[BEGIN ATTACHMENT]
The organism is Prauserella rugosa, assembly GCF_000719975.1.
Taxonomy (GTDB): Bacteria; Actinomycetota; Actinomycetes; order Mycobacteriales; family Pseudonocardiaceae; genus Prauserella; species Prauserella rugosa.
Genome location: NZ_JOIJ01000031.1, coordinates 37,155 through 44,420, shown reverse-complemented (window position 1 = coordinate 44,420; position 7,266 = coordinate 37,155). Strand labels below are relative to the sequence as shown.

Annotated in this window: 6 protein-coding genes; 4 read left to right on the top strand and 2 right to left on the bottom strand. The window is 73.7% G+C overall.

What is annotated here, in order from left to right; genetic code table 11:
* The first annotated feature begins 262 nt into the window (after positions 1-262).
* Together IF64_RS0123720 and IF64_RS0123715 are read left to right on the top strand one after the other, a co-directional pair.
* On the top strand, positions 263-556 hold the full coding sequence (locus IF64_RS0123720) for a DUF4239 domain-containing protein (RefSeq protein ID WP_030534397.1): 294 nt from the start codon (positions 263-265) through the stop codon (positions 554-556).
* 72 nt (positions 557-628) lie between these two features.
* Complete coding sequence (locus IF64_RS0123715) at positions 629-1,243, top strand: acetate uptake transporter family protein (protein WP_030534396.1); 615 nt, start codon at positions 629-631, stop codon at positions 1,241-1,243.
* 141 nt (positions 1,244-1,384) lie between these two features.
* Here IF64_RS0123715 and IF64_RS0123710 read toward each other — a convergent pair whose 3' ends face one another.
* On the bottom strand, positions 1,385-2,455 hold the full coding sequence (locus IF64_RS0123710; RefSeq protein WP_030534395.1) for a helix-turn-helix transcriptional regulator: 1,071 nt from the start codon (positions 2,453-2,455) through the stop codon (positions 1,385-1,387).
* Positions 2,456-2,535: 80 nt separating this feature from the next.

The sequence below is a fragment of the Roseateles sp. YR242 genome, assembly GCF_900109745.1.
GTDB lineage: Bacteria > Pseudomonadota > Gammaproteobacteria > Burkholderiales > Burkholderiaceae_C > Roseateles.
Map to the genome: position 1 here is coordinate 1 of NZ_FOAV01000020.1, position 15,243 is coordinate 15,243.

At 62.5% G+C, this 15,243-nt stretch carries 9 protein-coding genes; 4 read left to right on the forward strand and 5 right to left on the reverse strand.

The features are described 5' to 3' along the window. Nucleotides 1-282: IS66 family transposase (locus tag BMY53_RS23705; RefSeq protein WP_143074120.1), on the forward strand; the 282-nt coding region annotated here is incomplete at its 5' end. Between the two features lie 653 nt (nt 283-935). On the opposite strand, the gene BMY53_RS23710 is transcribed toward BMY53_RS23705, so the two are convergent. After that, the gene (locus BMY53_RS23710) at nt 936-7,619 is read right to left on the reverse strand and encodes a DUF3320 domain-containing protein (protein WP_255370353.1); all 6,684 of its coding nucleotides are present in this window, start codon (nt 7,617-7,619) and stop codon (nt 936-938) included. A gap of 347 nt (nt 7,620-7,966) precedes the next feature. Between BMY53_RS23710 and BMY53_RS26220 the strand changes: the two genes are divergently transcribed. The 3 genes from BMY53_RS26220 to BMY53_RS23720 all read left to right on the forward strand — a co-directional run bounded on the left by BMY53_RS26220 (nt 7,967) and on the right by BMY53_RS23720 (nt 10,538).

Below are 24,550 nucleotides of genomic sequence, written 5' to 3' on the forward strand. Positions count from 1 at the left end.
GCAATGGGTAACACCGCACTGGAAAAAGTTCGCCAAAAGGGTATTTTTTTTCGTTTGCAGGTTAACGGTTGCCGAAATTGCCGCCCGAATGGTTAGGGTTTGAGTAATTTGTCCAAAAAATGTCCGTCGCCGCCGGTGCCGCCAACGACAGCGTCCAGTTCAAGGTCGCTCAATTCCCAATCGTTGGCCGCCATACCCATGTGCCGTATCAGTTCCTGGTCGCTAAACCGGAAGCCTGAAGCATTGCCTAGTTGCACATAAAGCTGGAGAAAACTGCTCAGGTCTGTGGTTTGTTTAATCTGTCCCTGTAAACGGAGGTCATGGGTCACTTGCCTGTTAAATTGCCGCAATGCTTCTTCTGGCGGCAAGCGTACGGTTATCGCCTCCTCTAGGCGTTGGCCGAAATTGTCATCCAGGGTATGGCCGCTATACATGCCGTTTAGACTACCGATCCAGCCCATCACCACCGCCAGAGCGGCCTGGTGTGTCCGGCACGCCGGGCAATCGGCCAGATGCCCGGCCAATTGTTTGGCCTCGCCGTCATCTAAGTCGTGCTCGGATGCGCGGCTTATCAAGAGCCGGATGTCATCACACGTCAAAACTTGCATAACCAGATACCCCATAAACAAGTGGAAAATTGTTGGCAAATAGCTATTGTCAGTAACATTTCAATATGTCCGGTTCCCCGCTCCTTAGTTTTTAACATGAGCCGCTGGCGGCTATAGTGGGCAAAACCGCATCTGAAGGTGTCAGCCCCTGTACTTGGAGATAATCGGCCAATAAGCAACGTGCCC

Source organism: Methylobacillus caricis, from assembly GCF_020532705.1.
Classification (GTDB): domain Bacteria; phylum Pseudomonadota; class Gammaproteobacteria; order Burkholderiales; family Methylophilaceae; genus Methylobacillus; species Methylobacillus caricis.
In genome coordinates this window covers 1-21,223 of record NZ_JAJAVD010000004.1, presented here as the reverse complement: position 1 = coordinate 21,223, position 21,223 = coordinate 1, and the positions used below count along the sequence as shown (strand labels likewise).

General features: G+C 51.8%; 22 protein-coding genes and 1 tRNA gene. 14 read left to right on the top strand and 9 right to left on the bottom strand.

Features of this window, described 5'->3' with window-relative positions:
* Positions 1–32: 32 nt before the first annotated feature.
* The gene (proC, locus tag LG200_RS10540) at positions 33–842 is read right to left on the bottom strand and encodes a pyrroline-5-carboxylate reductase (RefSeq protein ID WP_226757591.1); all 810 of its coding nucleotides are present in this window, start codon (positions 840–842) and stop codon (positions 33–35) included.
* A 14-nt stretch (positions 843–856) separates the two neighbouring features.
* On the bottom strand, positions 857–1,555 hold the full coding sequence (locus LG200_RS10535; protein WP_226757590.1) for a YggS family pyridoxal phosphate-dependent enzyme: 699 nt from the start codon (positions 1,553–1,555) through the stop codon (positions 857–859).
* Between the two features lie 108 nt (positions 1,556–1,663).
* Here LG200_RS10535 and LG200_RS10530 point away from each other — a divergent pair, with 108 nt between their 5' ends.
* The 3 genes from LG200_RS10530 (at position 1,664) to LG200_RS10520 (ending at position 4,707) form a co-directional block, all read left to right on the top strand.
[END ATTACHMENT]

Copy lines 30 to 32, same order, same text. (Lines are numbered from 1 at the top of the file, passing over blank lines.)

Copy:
* On the bottom strand, positions 857–1,555 hold the full coding sequence (locus LG200_RS10535; protein WP_226757590.1) for a YggS family pyridoxal phosphate-dependent enzyme: 699 nt from the start codon (positions 1,553–1,555) through the stop codon (positions 857–859).
* Between the two features lie 108 nt (positions 1,556–1,663).
* Here LG200_RS10535 and LG200_RS10530 point away from each other — a divergent pair, with 108 nt between their 5' ends.